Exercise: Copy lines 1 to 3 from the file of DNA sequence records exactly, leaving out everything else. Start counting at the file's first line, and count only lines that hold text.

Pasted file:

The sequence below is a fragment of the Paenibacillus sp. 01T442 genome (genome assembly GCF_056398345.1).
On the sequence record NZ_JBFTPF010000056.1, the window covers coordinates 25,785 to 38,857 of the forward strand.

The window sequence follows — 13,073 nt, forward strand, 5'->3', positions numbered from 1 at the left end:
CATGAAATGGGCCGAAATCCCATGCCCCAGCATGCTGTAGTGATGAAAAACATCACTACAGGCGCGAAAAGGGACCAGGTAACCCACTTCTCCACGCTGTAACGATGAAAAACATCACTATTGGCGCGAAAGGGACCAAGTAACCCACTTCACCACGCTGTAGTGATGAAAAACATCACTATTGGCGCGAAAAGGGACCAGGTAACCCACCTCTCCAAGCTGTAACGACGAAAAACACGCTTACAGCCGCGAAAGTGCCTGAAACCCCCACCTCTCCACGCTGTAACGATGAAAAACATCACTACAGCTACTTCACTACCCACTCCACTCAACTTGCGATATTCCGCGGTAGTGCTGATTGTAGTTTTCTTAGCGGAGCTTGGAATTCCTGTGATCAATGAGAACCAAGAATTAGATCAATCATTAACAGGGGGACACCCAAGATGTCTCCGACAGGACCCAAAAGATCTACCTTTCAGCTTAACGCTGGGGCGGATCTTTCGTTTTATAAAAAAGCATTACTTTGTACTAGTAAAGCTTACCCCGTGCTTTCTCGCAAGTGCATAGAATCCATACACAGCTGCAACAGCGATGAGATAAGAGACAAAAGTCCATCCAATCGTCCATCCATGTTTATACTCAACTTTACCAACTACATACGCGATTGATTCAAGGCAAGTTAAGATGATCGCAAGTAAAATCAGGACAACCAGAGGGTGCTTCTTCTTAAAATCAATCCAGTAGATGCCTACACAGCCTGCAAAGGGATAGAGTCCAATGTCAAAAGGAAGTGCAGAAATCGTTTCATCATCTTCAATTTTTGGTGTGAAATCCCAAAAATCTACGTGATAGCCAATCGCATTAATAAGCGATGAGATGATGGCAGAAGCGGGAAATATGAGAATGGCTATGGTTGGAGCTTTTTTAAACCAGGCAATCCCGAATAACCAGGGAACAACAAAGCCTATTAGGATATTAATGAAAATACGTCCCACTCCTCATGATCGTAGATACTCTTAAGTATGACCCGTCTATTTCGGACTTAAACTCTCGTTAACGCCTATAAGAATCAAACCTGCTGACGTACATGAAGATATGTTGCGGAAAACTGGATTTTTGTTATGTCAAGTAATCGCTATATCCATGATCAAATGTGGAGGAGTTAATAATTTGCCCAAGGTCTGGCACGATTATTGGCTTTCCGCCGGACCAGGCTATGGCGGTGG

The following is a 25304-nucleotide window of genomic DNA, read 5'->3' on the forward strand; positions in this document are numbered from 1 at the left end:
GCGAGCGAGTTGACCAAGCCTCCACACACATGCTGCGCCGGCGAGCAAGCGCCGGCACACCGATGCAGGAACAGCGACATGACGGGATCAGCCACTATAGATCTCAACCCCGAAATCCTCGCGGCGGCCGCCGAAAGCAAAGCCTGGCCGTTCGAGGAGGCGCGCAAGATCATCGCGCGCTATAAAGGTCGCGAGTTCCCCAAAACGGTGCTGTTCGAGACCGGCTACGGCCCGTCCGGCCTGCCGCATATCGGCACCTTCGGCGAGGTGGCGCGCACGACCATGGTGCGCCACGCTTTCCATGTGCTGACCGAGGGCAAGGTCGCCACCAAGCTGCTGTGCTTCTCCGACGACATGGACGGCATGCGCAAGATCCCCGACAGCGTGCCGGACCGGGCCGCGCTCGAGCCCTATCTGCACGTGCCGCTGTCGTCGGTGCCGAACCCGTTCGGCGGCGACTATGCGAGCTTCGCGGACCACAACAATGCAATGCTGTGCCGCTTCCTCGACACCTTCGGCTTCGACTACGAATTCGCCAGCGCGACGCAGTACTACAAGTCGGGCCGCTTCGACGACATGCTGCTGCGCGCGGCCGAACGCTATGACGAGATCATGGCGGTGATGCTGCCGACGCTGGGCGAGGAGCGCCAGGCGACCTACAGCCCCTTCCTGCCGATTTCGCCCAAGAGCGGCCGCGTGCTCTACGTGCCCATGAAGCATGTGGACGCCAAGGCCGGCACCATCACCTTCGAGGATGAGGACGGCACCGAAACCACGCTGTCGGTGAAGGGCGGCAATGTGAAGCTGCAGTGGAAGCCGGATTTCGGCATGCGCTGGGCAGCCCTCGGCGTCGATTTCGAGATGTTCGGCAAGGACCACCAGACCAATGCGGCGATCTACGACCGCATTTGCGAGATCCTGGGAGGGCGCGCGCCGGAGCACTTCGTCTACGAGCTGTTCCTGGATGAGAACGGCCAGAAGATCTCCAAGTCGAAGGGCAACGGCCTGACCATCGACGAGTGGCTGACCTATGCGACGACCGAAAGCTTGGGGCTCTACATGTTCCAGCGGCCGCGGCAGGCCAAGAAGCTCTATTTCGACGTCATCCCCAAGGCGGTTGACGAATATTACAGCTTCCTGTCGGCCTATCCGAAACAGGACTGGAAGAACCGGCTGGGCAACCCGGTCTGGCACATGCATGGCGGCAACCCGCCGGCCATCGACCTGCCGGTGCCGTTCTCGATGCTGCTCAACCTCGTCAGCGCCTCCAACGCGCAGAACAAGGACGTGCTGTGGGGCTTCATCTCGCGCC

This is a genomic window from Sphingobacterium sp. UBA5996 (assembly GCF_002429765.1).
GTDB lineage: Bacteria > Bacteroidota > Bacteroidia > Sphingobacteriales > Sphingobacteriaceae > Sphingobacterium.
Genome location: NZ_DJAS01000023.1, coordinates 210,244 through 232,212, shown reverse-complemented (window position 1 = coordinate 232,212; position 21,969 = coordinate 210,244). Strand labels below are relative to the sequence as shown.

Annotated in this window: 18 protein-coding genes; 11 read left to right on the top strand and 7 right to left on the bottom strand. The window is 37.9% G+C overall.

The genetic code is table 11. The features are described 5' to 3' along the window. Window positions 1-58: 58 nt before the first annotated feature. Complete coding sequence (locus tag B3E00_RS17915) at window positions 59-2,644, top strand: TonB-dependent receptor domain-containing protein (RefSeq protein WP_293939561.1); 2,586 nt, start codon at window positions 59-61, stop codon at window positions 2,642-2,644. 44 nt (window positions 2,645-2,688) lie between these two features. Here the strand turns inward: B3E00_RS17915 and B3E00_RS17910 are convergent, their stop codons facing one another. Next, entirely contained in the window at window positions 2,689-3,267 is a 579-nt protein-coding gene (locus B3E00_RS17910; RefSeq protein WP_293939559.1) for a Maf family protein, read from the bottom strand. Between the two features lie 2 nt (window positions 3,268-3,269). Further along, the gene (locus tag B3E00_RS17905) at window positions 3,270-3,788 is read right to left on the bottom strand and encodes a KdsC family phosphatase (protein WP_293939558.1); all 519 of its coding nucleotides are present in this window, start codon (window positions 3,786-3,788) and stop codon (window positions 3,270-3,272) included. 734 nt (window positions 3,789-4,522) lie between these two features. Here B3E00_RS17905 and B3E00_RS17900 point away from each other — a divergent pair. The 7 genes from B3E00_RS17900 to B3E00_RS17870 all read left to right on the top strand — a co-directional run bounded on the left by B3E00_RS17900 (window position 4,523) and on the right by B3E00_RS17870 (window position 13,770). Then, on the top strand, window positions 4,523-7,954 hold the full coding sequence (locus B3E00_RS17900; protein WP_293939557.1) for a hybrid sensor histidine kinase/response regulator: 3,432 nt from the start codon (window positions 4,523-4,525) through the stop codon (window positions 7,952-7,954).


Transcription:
The sequence below is a fragment of the Paenibacillus sp. 01T442 genome (genome assembly GCF_056398345.1).
On the sequence record NZ_JBFTPF010000056.1, the window covers coordinates 25,785 to 38,857 of the forward strand.

The window sequence follows — 13,073 nt, forward strand, 5'->3', positions numbered from 1 at the left end: